Newer Gators, though, are shocked and dismayed at the Dawgs’ current three-game win streak. Georgia is the only common annual opponent tho whom Florida owns a losing record. And if Will Muschamp doesn’t get the better of Mark Richt this year, it may be his last game roaming the Florida sidelines at EverBank Field.
Unfortunately for Muschamp, it will be a task not made easy by Georgia.
Though Aaron Murray (thankfully) is no longer playing in red and black, Georgia has a solid team for the 2014 campaign. Behind senior QB Hutson Mason, the offense should keep chugging along. Mason, who dutifully sat on the bench for four years watching Murray break record after record in the SEC, has 1,324 passing yards and eight touchdowns in his career – he also led UGA to a thrilling win over rival Georgia Tech last November. Throw in potential Heisman Trophy candidate running back Todd Gurley and lightning-fast Keith Marshall, and this offense should show no signs of stopping any time soon. Malcolm Mitchell returns at receiver after missing all but one game last season with a torn ACL. He and Chris Conley, who led the team in receiving yards last year, can stretch any secondary – even one as talented as Florida’s. And lest we forget Justin Scott-Wesley, who was was a high school letterman and champion in both the 100- and 200-meter dash.
On defense, Georgia is making moves to change a unit in need of fixing. During the offseason, they added arguably the games best defensive coordinator in Jeremy Pruitt. Pruitt started by adjusting the coaching structure that existed under former UGA defensive coordinator Todd Grantham. He eliminated the secondary coaching position – Pruitt will handle that himself – and brought in an extra coach to help with the front seven. He is conducting defensive exercises all over the field, mandating that players run to each new workout. His unit and coaching staff hold fewer overall drills, and the team splits off so everyone participates rather than standing around watching (as many Georgia fans complained about in the past).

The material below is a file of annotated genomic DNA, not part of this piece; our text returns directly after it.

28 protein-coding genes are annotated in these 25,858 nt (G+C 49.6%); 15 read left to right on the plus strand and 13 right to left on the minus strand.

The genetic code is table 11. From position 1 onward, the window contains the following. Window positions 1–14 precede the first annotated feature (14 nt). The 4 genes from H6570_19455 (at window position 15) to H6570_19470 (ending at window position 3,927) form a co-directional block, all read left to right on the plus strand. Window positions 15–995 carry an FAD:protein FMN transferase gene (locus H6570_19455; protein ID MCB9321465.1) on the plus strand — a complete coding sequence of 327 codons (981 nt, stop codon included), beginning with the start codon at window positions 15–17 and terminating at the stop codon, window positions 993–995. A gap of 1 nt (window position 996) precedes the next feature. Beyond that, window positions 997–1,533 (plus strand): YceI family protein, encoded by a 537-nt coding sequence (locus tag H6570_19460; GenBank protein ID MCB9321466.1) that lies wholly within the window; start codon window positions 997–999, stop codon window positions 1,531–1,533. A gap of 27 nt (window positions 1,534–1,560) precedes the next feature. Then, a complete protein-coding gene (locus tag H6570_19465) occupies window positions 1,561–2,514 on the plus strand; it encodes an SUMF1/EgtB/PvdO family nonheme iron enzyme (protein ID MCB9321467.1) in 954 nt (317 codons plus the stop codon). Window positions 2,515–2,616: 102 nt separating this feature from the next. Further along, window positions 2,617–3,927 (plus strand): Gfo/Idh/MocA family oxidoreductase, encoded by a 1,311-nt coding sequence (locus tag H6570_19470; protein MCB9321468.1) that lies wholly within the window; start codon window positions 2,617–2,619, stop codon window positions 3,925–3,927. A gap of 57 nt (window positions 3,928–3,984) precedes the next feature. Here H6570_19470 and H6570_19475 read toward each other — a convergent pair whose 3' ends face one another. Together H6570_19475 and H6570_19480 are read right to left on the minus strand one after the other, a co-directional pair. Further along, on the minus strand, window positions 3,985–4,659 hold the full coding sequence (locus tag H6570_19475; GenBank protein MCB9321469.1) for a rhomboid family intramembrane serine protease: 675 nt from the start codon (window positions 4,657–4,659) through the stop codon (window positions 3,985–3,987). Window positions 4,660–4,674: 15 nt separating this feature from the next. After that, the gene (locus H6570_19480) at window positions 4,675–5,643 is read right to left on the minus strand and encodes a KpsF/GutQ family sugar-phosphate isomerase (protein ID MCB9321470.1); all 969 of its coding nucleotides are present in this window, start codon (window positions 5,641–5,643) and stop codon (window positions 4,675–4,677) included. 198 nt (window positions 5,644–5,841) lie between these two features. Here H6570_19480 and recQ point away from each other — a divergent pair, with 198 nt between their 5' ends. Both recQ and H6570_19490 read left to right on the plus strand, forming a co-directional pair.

Pruitt, in case you missed it, has been on the past two national championship staffs (under Nick Saban and Jimbo Fisher), so the man knows that he’s doing. However, he certainly inherits a mess in Athens.
Former starting safety Tray Matthews was dismissed from the team (and later transferred to Auburn) in early June after an incident in a classroom; former five-star recruit and starting safety Josh Harvey-Clemons was dismissed in February after violating a team rule; and starting cornerback Shaq Wiggins elected to transfer to Louisville in May. These departures have left the secondary paper-thin and devoid of experience. Though Harvey-Clemons and Matthews may best be known to UGA fans as the goats of the “Prayer at Jordan-Hare” last season, they will absolutely be missed. The linebacker position should be okay, though the defensive line has no standout star.
There is a chance four freshman could start on defense this fall, which will not make Pruitt’s plight any easier. Georgia must find a way to stem the blood-letting from last season, where it allowed 377 total points and nearly as as many yards per game (375). Simply put, the program’s defenses in 2011 and 2012 were far more talented and deep than this year’s roster. However Richt could make no better hire than Pruitt to rebuild the porous unit.
If the talented and dangerous offense can mask the issues on the defense, then Georgia is in for a special ride – and most likely its third SEC Championship Game since 2010. It has the tools in the toolbox to be successful. The “Dean of SEC Coaches” (Richt) has recruited well, developed talent, and mastered the art of winning.
Suffice it to say, the Gators must beat the Dawgs this year. No class of Florida seniors should have to endure four losses to Georgia (and I personally am looking forward to signing “Orange and Blue” at the end of this year’s matchup). Throw in the added pressure from fans, along with the scorching, red hot seat of Muschamp’s, and it doesn’t get any better than this. Two hated rivals, playing not only for pride, but bragging rights as well.